Protein Angst

Saturday, January 29, 2005

Protein Synthesis

And thus Protein Angst was born.

This is the blog of an aspiring science writer, a man who forsook a Ph.D. for a career in interpreting science for the layperson. Here, he seeks to reach those laypeople, to talk about science in a way they can understand. He will attempt to do this with clarity, accuracy, and frequently, humor.

Usually, he will use the first person.

My first entry here will be a short tirade on the difference between pharmacy and pharmacology. Throughout college, I was plagued with the response to my answer to the question, "What are you majoring in?" I said, "Biochemistry and English," and, nine times out of ten, I heard, "Interesting combination." Those two words, over and over. When I went to graduate school, I thought those days were behind me, but no. Now, the exchange goes like this:

"What are you studying?"
"Oh, so you're going to be a pharmacist?"

Pharmacology is not pharmacy. I don't care that they begin with the same seven letters. So do "Michael Jackson" and "Michael Chabon."

Pharmacy is defined as "the art and science of preparing, compounding, stabilizing, preserving and dispensing medications and the provision of drug and related information."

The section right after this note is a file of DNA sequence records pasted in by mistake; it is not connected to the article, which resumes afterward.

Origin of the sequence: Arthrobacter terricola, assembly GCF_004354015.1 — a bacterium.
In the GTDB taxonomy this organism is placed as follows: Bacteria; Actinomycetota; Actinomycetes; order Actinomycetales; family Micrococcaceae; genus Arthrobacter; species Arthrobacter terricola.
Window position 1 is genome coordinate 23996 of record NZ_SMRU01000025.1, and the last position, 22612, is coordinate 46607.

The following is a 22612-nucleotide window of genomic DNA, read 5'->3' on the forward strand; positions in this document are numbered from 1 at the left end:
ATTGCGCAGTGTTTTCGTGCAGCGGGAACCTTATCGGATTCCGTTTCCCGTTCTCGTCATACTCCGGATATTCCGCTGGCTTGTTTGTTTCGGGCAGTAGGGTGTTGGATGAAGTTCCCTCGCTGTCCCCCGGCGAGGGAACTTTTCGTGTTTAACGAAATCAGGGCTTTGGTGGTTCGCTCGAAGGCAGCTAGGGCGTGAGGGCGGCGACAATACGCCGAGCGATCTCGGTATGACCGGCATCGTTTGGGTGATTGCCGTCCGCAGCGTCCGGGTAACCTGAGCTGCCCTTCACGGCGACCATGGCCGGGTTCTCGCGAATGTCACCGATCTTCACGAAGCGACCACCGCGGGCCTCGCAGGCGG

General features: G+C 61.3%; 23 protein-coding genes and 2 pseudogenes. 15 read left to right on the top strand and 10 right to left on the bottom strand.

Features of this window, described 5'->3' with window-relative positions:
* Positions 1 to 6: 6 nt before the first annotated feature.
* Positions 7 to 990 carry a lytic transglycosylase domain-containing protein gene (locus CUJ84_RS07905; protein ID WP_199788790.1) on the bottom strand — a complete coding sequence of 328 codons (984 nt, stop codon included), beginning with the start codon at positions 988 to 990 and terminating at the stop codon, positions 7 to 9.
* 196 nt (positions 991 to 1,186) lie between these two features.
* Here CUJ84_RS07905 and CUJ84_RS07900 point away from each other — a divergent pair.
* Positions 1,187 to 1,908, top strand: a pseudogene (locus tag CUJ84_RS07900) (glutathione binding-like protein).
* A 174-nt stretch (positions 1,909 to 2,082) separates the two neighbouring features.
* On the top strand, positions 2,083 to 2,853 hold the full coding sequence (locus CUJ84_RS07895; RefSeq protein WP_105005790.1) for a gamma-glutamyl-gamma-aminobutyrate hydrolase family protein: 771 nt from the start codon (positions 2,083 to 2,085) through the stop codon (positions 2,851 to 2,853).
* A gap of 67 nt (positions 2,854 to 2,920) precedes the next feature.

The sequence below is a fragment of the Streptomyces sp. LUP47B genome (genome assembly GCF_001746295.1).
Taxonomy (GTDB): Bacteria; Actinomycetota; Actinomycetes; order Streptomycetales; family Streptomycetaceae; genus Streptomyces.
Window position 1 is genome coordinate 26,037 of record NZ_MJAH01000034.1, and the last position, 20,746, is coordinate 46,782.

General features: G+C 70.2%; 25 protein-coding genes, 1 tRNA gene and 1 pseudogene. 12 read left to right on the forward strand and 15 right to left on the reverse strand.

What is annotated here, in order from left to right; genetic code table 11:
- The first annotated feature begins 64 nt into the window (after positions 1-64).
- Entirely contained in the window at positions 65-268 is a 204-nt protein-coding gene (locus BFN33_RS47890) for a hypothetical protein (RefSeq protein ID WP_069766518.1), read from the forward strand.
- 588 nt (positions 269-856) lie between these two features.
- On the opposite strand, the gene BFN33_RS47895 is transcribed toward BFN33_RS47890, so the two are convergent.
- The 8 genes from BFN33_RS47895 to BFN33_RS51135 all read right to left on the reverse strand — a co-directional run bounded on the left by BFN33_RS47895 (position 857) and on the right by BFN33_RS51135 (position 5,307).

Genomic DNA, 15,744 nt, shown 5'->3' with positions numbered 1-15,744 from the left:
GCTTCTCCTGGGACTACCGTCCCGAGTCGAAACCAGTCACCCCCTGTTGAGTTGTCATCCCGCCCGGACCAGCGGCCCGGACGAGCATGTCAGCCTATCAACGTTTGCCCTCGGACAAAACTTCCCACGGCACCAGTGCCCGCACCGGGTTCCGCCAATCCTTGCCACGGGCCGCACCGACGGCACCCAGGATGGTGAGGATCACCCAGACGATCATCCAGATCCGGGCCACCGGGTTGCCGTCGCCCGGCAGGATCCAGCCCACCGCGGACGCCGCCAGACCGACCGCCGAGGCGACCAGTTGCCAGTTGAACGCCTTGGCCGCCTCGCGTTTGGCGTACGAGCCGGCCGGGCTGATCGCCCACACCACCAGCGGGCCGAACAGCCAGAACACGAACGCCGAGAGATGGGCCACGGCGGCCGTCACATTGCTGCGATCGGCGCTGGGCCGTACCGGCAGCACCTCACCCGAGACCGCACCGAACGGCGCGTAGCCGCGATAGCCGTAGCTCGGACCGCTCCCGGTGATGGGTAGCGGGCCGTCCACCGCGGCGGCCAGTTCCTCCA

Pharmacology is defined as "the science of the action of drugs and other chemicals on living biological systems."

There is a major difference here. Pharmacy is all about drugs, and little pills, and what color they are, and about three thousand other things about the actual medicine that people take.

Pharmacology, on the other hand, is about what that medicine actually does to people inside, and, more importantly, what's going on inside those people to begin with. A pharmacologist learns about organ systems, and the interactions between cells, and the metabolism of drugs. He works to develop new understanding of the mechanisms within the body, understanding that can lead to better, safer medicine.

Pharmacology != Pharmacy.

Now that I've cleared that up, the floor is open. Feel free to ask questions at any time. My background is in biosciences, so I'm much more likely to be able to answer those sorts of questions, but I will do my best. Don't ask me your homework questions. That's cheating.

From time to time, of course, I will just wax eloquent on the wonders of mitochondria, the treachery of cytochrome c, and the use of DNA evidence in Miss Congeniality.

And to prove I know what I'm doing, here's my very first article, published in the Michigan Daily.